Reform of the Vatican bureaucracy, the environment and the protection of religious minorities will be high on Pope Francis’ agenda for 2015.
In addresses over the Christmas period he gave a strong indication of what his primary concerns will be in the coming year.
Cardinals are still reeling from the Pope’s condemnation of the Roman Curia three days before Christmas. In an uncompromising address the Pope put aside traditional pleasantries and berated his audience with a list of no fewer than 15 spiritual “illnesses and temptations” of which he found some or all guilty.
Archbishop Ignacio Carrasco de Paula, President of the Pontifical Academy for Life, said that the Curia was taken by surprise by Francis’ severe words. He told the Italian newspaper Corriere della Sera: “I suppose what was expected was a Christmas greeting, a festive atmosphere – and instead the Holy Father asked us demanding spiritual questions and wrong-footed us all a bit.”
Cardinal Walter Kasper, who championed reforms at last October’s extraordinary Synod on the Family, and is likely to do so again in October this year in the Ordinary Synod, told the same newspaper, “The Pope has asked us for an examination of conscience. It’s not my business to say anything about others. If there was criticism each person must evaluate it in their own conscience.”
He added: “Of course the structural reforms are necessary and he is working on this. But the fundamental problem is spiritual.”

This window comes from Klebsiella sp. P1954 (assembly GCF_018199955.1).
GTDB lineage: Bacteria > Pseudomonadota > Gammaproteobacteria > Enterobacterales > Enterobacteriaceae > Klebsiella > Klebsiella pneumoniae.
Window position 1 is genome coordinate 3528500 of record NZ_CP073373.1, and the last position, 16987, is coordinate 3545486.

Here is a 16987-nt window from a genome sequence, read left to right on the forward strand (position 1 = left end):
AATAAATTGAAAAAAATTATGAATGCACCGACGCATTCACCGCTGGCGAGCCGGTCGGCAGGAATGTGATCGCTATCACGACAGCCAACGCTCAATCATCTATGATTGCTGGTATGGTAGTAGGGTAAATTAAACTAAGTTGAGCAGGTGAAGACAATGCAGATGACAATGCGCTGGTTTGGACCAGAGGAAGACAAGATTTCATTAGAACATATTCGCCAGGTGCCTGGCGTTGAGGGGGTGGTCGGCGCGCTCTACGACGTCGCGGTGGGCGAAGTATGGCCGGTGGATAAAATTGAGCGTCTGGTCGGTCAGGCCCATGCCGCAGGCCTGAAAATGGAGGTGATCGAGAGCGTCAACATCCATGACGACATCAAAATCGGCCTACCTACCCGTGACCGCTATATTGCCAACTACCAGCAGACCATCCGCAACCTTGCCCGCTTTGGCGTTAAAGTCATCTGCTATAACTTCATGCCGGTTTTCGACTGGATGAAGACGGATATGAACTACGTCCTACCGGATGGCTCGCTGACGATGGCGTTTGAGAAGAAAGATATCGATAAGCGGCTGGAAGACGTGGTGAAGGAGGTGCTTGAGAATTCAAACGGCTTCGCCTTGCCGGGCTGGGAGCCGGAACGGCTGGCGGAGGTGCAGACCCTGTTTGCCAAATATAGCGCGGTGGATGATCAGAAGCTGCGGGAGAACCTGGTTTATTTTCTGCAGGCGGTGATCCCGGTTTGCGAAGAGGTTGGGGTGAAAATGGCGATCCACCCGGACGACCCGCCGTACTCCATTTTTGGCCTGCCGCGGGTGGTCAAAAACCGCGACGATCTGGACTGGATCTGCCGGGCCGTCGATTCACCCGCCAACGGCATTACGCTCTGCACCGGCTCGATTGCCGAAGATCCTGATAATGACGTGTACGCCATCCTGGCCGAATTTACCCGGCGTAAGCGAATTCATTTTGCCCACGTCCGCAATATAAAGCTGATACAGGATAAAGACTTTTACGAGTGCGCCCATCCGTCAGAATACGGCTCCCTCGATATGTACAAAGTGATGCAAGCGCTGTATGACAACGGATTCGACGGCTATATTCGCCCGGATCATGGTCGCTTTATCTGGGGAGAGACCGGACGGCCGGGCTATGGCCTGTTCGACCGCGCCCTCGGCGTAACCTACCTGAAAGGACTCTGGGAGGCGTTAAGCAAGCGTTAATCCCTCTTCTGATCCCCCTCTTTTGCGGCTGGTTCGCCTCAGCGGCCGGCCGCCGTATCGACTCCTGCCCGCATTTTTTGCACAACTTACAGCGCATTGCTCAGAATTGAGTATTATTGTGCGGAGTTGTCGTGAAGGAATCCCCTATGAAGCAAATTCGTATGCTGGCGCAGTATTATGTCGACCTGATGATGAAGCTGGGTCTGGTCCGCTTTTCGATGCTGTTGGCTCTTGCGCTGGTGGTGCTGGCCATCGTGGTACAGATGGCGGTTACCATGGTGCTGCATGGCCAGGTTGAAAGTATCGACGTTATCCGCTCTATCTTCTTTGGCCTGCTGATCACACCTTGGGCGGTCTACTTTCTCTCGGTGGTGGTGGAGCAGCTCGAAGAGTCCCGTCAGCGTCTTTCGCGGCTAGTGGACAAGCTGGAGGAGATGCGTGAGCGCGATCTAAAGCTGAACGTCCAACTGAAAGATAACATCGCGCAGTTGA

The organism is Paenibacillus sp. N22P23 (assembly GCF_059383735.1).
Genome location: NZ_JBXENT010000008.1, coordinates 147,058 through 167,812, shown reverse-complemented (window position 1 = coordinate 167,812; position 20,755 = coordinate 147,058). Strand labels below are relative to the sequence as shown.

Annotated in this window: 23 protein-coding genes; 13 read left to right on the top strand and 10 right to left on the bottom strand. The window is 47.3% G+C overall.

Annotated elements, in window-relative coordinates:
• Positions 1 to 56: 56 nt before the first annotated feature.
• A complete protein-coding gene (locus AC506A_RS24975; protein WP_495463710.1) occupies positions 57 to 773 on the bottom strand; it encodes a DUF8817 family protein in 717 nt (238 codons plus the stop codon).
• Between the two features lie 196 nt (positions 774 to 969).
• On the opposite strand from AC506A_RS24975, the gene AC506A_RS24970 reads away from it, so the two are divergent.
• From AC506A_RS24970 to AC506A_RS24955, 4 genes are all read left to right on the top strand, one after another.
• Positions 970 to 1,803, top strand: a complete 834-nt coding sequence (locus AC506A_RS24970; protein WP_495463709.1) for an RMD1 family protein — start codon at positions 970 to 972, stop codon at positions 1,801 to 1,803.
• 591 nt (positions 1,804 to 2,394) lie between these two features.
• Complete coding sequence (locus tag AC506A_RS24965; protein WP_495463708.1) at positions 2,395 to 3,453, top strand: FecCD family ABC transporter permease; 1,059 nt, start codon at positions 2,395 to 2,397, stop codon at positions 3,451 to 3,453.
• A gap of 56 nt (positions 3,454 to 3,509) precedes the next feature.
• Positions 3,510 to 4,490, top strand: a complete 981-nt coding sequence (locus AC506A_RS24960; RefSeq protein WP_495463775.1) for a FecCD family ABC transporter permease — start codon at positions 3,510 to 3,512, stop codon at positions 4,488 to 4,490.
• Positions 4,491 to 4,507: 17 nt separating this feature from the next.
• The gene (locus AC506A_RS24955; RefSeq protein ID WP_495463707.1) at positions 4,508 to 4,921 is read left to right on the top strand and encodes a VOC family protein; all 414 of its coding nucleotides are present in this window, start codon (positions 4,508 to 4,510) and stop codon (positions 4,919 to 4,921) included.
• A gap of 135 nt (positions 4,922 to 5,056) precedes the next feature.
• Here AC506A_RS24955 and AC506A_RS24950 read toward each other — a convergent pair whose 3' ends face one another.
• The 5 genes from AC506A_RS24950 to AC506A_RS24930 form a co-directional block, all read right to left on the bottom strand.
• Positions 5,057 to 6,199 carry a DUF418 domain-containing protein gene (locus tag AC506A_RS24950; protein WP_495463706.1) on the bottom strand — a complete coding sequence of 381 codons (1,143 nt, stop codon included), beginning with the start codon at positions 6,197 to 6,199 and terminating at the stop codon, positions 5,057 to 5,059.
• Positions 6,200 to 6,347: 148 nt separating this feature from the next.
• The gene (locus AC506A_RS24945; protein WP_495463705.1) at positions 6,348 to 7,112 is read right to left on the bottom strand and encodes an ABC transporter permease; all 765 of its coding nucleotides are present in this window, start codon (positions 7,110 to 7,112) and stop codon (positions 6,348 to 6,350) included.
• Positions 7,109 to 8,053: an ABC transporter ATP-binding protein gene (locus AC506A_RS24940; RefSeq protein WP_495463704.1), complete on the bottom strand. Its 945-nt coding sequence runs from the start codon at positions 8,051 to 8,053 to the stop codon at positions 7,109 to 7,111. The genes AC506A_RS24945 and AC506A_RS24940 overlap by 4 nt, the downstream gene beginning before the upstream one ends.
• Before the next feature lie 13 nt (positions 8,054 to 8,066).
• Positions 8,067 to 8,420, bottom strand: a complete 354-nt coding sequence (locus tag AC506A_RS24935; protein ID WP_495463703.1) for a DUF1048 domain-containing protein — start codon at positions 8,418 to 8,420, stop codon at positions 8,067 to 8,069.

Cardinal Sean O'Malley said that Francis had the “support” of the cardinal electors, many of whom had wanted a pope who would not be afraid to tackle their concerns about the central administration of the Holy See.
The Pope’s next consistory, at which he will create new cardinals, has been set for 14-15 February, following meetings of the new papal commission on sexual abuse of minors and the “C9” group of cardinal-advisers tasked with enacting curial reform.
Meanwhile in his messages and homilies over the Christmas period, Pope Francis gave a powerful indication of what his other chief concerns will be in 2015.
In his Christmas Eve and Christmas Day homilies and in a special letter to displaced Christians and other minorities in Iraq and Syria, he spoke up for the victims of conflict, the persecuted, and the abandoned, especially children and the elderly.
In addition, Francis’ much-anticipated encyclical on the environment is due to be published next year.
Fr Séan McDonagh, an ecologist, theologian and author writing in this week’s edition of The Tablet, predicted that this encyclical could build a groundswell of support for a legally binding treaty at the next UN Climate Change Conference in Paris.
He said the encyclical would develop “a credible theology of creation”.
“This is not as easy as might appear, because it means taking seriously modern sciences as part of the architecture for such a theology, something that Rome has not done to date,” he wrote.
He predicted that this new theology might move the Church beyond a purely biblical, anthropocentric (human-centered) vision of creation.
“What I am suggesting here involves a Copernican-like revolution,” he said.
Above: Pope Francis waves as he arrives to deliver Christmas blessing 'urbi et orbi' at Vatican. Photo: CNS photo/Paul Haring